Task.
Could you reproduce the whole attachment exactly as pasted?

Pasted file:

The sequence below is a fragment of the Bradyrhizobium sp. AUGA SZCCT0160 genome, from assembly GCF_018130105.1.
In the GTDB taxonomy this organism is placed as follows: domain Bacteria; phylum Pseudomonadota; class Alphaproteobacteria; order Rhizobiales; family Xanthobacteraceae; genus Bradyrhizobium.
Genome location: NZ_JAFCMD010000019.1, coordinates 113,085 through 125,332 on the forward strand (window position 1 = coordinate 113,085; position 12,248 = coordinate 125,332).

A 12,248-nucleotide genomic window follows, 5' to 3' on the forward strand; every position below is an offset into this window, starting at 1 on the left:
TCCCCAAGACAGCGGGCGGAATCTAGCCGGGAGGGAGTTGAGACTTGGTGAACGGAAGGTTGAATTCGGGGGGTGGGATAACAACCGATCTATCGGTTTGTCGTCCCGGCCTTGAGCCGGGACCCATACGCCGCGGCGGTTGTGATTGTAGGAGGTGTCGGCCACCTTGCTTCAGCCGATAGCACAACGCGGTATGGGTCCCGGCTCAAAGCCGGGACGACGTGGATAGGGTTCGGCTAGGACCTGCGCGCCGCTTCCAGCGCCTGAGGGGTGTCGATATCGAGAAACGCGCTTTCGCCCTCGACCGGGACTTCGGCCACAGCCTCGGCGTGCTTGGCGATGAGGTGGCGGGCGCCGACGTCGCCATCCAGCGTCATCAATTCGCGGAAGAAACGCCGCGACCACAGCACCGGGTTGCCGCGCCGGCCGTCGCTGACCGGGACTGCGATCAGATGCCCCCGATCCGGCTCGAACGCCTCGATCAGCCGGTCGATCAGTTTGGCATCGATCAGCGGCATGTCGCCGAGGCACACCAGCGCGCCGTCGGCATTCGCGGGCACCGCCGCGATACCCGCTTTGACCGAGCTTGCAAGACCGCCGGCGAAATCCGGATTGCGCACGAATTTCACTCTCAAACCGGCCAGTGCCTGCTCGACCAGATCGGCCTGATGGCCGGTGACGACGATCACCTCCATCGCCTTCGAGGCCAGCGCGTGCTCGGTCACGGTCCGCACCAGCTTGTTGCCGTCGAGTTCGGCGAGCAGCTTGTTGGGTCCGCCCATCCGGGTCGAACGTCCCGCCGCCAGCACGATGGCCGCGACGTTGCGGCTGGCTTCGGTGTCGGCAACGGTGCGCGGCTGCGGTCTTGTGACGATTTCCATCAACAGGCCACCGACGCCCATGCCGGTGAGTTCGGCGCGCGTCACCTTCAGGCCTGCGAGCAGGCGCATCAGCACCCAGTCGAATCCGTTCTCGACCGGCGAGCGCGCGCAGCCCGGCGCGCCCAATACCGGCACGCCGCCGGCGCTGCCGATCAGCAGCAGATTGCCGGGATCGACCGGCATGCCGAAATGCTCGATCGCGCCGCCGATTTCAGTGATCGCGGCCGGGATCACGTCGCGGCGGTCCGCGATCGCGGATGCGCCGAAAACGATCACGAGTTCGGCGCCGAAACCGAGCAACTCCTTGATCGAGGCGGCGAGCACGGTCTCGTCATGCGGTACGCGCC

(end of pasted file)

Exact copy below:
The sequence below is a fragment of the Bradyrhizobium sp. AUGA SZCCT0160 genome, from assembly GCF_018130105.1.
In the GTDB taxonomy this organism is placed as follows: domain Bacteria; phylum Pseudomonadota; class Alphaproteobacteria; order Rhizobiales; family Xanthobacteraceae; genus Bradyrhizobium.
Genome location: NZ_JAFCMD010000019.1, coordinates 113,085 through 125,332 on the forward strand (window position 1 = coordinate 113,085; position 12,248 = coordinate 125,332).

A 12,248-nucleotide genomic window follows, 5' to 3' on the forward strand; every position below is an offset into this window, starting at 1 on the left:
TCCCCAAGACAGCGGGCGGAATCTAGCCGGGAGGGAGTTGAGACTTGGTGAACGGAAGGTTGAATTCGGGGGGTGGGATAACAACCGATCTATCGGTTTGTCGTCCCGGCCTTGAGCCGGGACCCATACGCCGCGGCGGTTGTGATTGTAGGAGGTGTCGGCCACCTTGCTTCAGCCGATAGCACAACGCGGTATGGGTCCCGGCTCAAAGCCGGGACGACGTGGATAGGGTTCGGCTAGGACCTGCGCGCCGCTTCCAGCGCCTGAGGGGTGTCGATATCGAGAAACGCGCTTTCGCCCTCGACCGGGACTTCGGCCACAGCCTCGGCGTGCTTGGCGATGAGGTGGCGGGCGCCGACGTCGCCATCCAGCGTCATCAATTCGCGGAAGAAACGCCGCGACCACAGCACCGGGTTGCCGCGCCGGCCGTCGCTGACCGGGACTGCGATCAGATGCCCCCGATCCGGCTCGAACGCCTCGATCAGCCGGTCGATCAGTTTGGCATCGATCAGCGGCATGTCGCCGAGGCACACCAGCGCGCCGTCGGCATTCGCGGGCACCGCCGCGATACCCGCTTTGACCGAGCTTGCAAGACCGCCGGCGAAATCCGGATTGCGCACGAATTTCACTCTCAAACCGGCCAGTGCCTGCTCGACCAGATCGGCCTGATGGCCGGTGACGACGATCACCTCCATCGCCTTCGAGGCCAGCGCGTGCTCGGTCACGGTCCGCACCAGCTTGTTGCCGTCGAGTTCGGCGAGCAGCTTGTTGGGTCCGCCCATCCGGGTCGAACGTCCCGCCGCCAGCACGATGGCCGCGACGTTGCGGCTGGCTTCGGTGTCGGCAACGGTGCGCGGCTGCGGTCTTGTGACGATTTCCATCAACAGGCCACCGACGCCCATGCCGGTGAGTTCGGCGCGCGTCACCTTCAGGCCTGCGAGCAGGCGCATCAGCACCCAGTCGAATCCGTTCTCGACCGGCGAGCGCGCGCAGCCCGGCGCGCCCAATACCGGCACGCCGCCGGCGCTGCCGATCAGCAGCAGATTGCCGGGATCGACCGGCATGCCGAAATGCTCGATCGCGCCGCCGATTTCAGTGATCGCGGCCGGGATCACGTCGCGGCGGTCCGCGATCGCGGATGCGCCGAAAACGATCACGAGTTCGGCGCCGAAACCGAGCAACTCCTTGATCGAGGCGGCGAGCACGGTCTCGTCATGCGGTACGCGCC